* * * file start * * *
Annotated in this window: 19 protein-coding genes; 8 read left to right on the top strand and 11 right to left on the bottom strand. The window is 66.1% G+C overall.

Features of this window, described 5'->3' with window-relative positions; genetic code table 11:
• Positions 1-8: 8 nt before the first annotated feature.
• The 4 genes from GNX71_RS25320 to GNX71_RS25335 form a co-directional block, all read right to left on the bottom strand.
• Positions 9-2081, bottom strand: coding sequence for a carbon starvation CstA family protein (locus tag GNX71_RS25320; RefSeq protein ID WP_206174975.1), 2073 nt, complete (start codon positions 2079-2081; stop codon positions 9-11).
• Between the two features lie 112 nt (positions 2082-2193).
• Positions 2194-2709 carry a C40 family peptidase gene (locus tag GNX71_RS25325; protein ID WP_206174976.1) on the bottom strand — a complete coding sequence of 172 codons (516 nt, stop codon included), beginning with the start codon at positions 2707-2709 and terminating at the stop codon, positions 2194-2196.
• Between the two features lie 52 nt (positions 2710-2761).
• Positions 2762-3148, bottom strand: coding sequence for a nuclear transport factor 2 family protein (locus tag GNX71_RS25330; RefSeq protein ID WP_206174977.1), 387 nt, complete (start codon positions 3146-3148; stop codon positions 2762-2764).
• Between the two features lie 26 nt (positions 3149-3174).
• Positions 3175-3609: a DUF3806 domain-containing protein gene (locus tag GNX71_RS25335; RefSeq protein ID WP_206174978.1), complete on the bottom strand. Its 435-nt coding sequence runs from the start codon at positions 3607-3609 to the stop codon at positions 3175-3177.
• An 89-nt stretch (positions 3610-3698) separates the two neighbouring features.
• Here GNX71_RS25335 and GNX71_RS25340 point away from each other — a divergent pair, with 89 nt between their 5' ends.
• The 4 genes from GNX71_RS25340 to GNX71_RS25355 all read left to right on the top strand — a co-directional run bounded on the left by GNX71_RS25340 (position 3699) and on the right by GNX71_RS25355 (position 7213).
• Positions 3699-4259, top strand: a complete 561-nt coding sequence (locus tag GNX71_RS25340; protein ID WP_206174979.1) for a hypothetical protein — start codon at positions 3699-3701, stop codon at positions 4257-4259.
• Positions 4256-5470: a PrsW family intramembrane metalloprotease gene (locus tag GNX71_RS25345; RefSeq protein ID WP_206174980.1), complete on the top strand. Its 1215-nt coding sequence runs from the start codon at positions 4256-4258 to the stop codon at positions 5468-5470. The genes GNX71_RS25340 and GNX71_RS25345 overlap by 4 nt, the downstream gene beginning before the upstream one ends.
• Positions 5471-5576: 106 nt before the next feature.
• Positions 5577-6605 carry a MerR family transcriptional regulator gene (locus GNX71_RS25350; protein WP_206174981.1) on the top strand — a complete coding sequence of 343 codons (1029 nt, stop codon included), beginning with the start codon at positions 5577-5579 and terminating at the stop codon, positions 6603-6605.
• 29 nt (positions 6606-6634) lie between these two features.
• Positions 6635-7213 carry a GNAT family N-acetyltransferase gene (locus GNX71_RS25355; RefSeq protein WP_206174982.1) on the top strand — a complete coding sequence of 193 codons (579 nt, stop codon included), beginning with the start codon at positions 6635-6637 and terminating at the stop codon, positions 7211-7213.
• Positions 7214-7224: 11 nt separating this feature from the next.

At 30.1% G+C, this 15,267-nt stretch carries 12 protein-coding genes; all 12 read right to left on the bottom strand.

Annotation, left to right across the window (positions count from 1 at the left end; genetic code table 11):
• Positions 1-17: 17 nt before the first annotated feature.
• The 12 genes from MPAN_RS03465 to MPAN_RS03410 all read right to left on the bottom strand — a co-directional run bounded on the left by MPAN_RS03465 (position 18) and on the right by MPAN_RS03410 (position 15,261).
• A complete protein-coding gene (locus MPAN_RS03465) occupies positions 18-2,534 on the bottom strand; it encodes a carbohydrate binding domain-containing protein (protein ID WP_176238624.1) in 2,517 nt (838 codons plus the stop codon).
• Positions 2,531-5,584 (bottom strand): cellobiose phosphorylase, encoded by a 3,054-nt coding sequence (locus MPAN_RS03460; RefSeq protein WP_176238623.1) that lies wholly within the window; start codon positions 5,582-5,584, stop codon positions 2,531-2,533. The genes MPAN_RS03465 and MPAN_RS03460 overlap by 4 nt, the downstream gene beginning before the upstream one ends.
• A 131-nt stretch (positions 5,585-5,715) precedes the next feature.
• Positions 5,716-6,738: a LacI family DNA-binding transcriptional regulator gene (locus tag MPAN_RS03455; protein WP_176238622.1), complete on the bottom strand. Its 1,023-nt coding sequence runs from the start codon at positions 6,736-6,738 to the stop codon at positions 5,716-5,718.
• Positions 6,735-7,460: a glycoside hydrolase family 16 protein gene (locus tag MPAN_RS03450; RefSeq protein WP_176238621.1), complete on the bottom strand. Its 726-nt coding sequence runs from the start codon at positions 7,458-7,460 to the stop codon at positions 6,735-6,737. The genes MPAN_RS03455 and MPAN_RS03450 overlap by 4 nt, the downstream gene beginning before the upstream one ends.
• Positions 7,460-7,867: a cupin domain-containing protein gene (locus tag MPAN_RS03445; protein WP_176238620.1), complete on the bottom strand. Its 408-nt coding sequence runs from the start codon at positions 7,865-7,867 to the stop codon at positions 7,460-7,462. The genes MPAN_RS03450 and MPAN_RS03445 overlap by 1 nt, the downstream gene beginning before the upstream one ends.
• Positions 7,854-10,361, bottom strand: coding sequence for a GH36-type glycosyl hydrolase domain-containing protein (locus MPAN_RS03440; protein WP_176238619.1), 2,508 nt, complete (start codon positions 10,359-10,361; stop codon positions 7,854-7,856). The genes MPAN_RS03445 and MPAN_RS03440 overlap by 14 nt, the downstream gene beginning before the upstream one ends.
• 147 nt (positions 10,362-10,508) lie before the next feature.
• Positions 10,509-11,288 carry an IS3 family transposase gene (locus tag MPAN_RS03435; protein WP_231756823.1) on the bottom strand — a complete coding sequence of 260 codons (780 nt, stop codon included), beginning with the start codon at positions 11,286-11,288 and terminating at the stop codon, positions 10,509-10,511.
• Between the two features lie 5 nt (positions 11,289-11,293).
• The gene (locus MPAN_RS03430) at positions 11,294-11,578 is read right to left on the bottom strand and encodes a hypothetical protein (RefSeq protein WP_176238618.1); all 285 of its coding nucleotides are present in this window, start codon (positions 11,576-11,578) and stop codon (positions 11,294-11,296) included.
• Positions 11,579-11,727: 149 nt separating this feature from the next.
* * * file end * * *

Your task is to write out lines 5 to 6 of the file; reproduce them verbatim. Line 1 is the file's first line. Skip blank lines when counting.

• Positions 9-2081, bottom strand: coding sequence for a carbon starvation CstA family protein (locus tag GNX71_RS25320; RefSeq protein ID WP_206174975.1), 2073 nt, complete (start codon positions 2079-2081; stop codon positions 9-11).
• Between the two features lie 112 nt (positions 2082-2193).